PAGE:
He was an early leader of efforts to construct a test facility at Fermilab for advanced particle accelerator technology that would be used to power the International Linear Collider. Such a test facility for high-gradient superconducting cavities has since been built at Fermilab in partnership with national and international institutions.
As Fermilab director, Lockyer also will oversee operations of a powerful complex of newly upgraded particle accelerators and sophisticated experiments to study the nature of matter, energy, space and time. Thousands of scientists from around the world use Fermilab facilities for their research. The largest of Fermilab’s new projects is the NOvA Neutrino Experiment under construction at Fermilab and in Ash River, Minn. NOvA will investigate neutrino oscillations, a phenomenon that could hold important clues to the evolution of the early universe. Fermilab is also the U.S. hub for research into the Higgs boson and other phenomena using the Compact Muon Solenoid experiment at the Large Hadron Collider in Switzerland.
“Nigel emerged as a front-runner for the Fermilab directorship following an intense and broad-based international search process involving the evaluation of dozens of candidates,” said Norman Augustine, the Search Committee Chair. “We believe that FRA has found in him a visionary and experienced leader who will serve Fermilab and the scientific community extremely well in the years to come.”
“I am flattered and sobered in accepting this tremendous honor, following in the footsteps of Wilson, Lederman, and now Oddone,” Lockyer said. “I’ve benefitted enormously from my time at TRIUMF and I know that laboratory is in great hands. There is a tremendous team at Fermilab and we are at a pivotal moment in the progress of particle physics; we will make a tremendous impact.”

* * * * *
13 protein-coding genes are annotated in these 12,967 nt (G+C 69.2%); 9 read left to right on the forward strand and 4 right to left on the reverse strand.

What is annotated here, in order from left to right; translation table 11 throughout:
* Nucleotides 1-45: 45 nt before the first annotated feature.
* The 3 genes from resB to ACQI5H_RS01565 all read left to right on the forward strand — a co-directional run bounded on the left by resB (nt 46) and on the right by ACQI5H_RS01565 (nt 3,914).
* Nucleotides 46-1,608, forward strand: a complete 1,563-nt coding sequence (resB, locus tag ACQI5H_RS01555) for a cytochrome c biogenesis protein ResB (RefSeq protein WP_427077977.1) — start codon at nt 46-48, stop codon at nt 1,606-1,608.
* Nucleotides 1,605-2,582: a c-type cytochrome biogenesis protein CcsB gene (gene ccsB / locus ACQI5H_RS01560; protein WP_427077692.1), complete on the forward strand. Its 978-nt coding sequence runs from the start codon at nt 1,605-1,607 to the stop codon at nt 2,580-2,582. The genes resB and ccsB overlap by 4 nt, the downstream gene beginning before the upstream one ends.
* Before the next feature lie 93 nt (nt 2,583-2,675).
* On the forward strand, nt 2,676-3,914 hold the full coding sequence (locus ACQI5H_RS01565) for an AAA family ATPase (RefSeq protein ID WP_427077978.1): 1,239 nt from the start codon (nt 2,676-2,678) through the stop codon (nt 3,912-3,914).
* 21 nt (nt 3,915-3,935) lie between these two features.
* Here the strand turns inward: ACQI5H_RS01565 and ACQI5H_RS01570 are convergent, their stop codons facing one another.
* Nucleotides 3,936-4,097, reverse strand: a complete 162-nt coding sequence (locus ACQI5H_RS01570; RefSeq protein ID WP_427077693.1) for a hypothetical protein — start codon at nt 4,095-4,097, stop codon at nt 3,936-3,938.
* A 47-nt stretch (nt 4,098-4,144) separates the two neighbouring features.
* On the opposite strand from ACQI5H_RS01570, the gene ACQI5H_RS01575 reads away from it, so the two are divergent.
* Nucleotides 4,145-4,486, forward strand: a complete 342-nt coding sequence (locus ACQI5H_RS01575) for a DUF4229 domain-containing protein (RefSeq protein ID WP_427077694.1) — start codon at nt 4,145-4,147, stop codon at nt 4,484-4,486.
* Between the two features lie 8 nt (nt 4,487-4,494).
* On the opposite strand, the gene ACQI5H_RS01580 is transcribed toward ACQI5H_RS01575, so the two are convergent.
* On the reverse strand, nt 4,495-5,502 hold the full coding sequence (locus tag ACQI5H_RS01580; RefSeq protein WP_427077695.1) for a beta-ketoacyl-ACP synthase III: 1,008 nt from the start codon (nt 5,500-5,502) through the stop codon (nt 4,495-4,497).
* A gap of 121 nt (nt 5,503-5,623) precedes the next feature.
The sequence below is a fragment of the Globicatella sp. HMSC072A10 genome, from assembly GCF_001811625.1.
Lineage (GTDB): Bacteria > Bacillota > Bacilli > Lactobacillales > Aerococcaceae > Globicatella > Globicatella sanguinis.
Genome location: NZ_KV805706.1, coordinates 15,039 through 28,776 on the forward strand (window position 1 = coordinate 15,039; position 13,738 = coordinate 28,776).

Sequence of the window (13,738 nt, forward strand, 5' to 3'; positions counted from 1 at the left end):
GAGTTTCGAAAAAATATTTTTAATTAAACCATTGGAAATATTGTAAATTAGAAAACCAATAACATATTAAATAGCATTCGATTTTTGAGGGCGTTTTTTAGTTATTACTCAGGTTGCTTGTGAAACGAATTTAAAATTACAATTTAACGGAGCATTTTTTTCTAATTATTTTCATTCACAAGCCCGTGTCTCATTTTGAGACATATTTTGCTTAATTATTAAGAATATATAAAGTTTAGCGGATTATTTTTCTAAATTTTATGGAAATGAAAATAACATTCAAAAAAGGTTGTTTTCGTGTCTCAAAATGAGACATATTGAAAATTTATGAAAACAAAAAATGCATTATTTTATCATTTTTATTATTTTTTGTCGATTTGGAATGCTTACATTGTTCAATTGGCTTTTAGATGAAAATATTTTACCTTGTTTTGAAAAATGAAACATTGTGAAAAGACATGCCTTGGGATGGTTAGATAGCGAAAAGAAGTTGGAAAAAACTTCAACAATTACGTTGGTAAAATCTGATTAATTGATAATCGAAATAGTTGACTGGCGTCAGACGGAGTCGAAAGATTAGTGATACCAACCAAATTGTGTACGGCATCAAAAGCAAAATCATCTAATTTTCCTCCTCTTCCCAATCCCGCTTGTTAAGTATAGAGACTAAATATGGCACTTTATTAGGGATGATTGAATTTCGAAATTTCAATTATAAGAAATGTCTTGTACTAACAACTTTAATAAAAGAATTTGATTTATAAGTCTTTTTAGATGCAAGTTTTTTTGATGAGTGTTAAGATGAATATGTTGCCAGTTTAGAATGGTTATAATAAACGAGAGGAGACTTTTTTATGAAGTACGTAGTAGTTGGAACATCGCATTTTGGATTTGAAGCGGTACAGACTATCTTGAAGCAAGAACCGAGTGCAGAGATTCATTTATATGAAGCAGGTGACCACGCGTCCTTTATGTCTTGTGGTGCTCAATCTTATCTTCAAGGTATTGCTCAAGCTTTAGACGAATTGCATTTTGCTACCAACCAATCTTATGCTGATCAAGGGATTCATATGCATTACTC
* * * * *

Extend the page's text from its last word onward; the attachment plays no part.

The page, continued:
Anticipated innovations in medicine, manufacturing, energy
Lockyer has a long-standing interest in medical-physics projects, including proton therapy for cancer patients, which he initially pursued in collaboration with colleagues at Brookhaven National Laboratory and the Hospital of the University of Pennsylvania. TRIUMF and Fermilab both have strong connections to medical physics.
TRIUMF historically had engaged in nuclear-medicine research and development at a modest level. Building on his personal experience, Lockyer redoubled the laboratory’s efforts in this area even before the global medicine-isotope supply crisis made nuclear medicine a national issue in Canada. With his guidance TRIUMF became synonymous with “isotopes for science and medicine” and secured new support from two Canadian government agencies to develop and deploy a technical solution that is based entirely on particle accelerators.
Lockyer’s medical-physics background meshes well with a new R&D center that Fermilab is building in partnership with the State of Illinois. This center will be dedicated to accelerating the transfer of technologies developed for particle physics research to other sectors of society, including medicine, manufacturing and energy.
Lockyer is a Fellow of the American Physical Society and a recipient of the society’s 2006 Panofsky Prize for his leading research on the bottom quark.
He was born in Scotland, raised in Canada and received his graduate education in the United States. He earned his B.S. in physics from York University and his Ph.D. in physics from the Ohio State University.
Following a postdoctoral fellowship at the Stanford Linear Accelerator, where he was a spokesperson of the Mark II Collaboration, in 1984 he began his 23-year career as a physics faculty member at the University of Pennsylvania.
Lockyer's term as Fermilab director will begin Sept. 3. Fermilab Chief Operating Officer Jack Anderson will serve as interim director starting July 1, following Oddone’s retirement.
Fermilab is America’s premier national laboratory for particle physics research. A U.S. Department of Energy Office of Science laboratory, Fermilab is located near Chicago, Illinois, and operated under contract by the Fermi Research Alliance, LLC. Visit Fermilab’s website at www.fnal.gov and follow us on Twitter at @FermilabToday.
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Fermi Research Alliance, LLC operates Fermilab under contract with the U.S. Department of Energy’s Office of Science. FRA is a partnership of the University of Chicago and Universities Research Association, Inc., a consortium of 86 research universities.